The magistrate/hearing officer/hanging judge - whatever they throw at you is going to have something to eat on his desk. It may be food, it may be erasers, but whatever it is, while they're getting ready to do whatever after a fair trial, just point at those objects, and in your best BillyBob intone, "You gonna eat all them biscuits?" and then ask for some mustard.
You'll walk every time, although you might up with a lot of extra thorazine.
By the way, the writeoffs on single sets of DM gear are not worth the effort of tax computation. When I dived for a living, I had a zillion other expenses to deduct to make gear depreciation worth the trouble.

fisherdvm
March 29th, 2008, 05:15 PM
I think you have to be careful of an audit. From what I understand, expenses in EXCEED of your income can not be written off. So you actually have to make more money than you spend on your "hobby" profession.

I guess that means you must pay some tax on that income, otherwise it is considered to be a hobby. So you need to write off just a little less than what you earned as a divemaster.

BUTTTTT ..... If you can incorporate that hobby into your primary profession.... Maybe you can write it off as advertising? I am planning to silk screen my business logo on my wetsuit, scuba tank, and fins.... Advertising to potential clients at the dive site.

Jim Lapenta
March 29th, 2008, 05:35 PM
I take a depreciation on my gear. Deduct courses I take, mileage to and from dive sites, training areas(pool), office expenses, and alot of other little stuff. I also declare as income, discounts I get for being a pro, air fills that I don't pay for but are needed to do the job, any tips, and services I receive. Now being that I don't do this for a living I have a window to try and show a profit (believe it's 5 yrs). Even then as long as I'm operating with the intention of making a profit I'm generally good since I have two other jobs to pay the bills. I'm allowed to put some of that into my business to support it and keep it afloat. Face it not alot of independent DM's or Instructors make a living at this. But we do try. Small businesses right now if you are willing to do the research and find them get alot of support and breaks. I'm also looking into some other areas of resources such as grants and the like for when I actually get my OWSI in a month or so. The thing again is to genuinely try to make a success of it and show that through good records. If you can back up on paper what you are trying to do then it's most likely you'll not encounter problems. And I'd also advise getting a good tax person who knows the rules and backs up their work with a guarantee. If the crap does come down they share some of the burden.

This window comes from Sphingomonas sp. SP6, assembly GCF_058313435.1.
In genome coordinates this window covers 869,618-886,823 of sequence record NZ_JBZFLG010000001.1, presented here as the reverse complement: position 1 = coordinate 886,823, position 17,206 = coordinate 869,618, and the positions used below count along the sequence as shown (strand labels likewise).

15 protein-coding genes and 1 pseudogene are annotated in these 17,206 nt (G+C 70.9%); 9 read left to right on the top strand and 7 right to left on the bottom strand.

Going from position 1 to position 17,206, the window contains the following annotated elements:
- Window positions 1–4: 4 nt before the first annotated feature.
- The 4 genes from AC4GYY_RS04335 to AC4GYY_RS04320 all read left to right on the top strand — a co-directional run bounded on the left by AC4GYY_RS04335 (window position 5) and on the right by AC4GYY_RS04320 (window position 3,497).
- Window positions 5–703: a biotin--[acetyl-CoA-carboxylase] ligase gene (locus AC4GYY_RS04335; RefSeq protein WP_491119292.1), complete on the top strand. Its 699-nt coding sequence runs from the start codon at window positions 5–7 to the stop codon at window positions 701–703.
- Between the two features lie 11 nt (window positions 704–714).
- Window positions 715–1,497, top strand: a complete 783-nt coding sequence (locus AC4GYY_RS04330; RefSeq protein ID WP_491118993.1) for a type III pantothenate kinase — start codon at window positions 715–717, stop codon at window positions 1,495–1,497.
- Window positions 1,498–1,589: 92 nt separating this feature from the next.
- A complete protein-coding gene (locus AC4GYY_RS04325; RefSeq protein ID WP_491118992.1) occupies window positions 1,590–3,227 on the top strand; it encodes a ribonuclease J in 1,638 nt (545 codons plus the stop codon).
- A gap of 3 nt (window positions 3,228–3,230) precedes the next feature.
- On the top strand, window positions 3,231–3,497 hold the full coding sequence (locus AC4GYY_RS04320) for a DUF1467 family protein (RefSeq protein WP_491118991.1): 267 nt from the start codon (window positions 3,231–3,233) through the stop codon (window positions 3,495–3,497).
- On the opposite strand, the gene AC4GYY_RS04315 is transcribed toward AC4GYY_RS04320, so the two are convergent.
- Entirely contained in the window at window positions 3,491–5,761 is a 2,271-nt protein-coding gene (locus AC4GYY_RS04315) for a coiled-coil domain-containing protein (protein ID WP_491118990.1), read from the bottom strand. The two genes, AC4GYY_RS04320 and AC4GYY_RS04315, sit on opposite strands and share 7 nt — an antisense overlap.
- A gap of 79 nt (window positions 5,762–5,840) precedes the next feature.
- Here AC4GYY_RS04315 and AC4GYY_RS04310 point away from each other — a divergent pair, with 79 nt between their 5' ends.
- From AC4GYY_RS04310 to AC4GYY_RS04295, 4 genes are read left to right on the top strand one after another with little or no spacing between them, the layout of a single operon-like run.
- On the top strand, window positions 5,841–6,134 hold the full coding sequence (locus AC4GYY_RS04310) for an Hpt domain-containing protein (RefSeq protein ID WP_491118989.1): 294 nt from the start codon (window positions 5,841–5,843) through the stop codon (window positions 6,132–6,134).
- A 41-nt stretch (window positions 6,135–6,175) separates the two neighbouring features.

ianr33
March 29th, 2008, 06:12 PM
This comes under the "Hobby Loss" rules. Basically if you make a profit 3 years out of 5 you are in the clear.Lose money more often than that and you will be O.K. IF you can prove that you are trying to make money

<<There are two ways to avoid the hobby loss rules. The first way is to show a profit in at least three out of five consecutive years (two out of seven years for breeding, training, showing, or racing horses). The second way is to run the venture in such a way as to show that you intend to turn it into a profit-maker, rather than operate it as a mere hobby. The IRS regs themselves say that the hobby loss rules won't apply if the facts and circumstances show that you have a profit-making objective.>>
From Hobby Loss Rules (http://www.irs-tax-debt-relief-offer-in-compromise.com/hobby_loss_rules.htm)

The way I would approach it would be to spend a ton of money in the first 2 years,including taking instructor courses then realise it is not a going business and close it down (at least for tax purposes)

ronbeau
March 29th, 2008, 08:04 PM
I asked this of my accountant just this year since I've decided I want to progress to DM.
The answer I was given is that once you attain professional status and show an income from it you can write off your training and equipment.
If you are required to have your own gear for work that's a write off as long as gear isn't provided for you at no cost to you. If to conduct your business you need gear to lend or rent clients then you could also write it off or depreciate it.
As a DM you are probably going to be considered a independent contractor working for a shop. (unless you get a regular full time wage with benefits) This for all intents and purposes is self employment and allows you to file as such.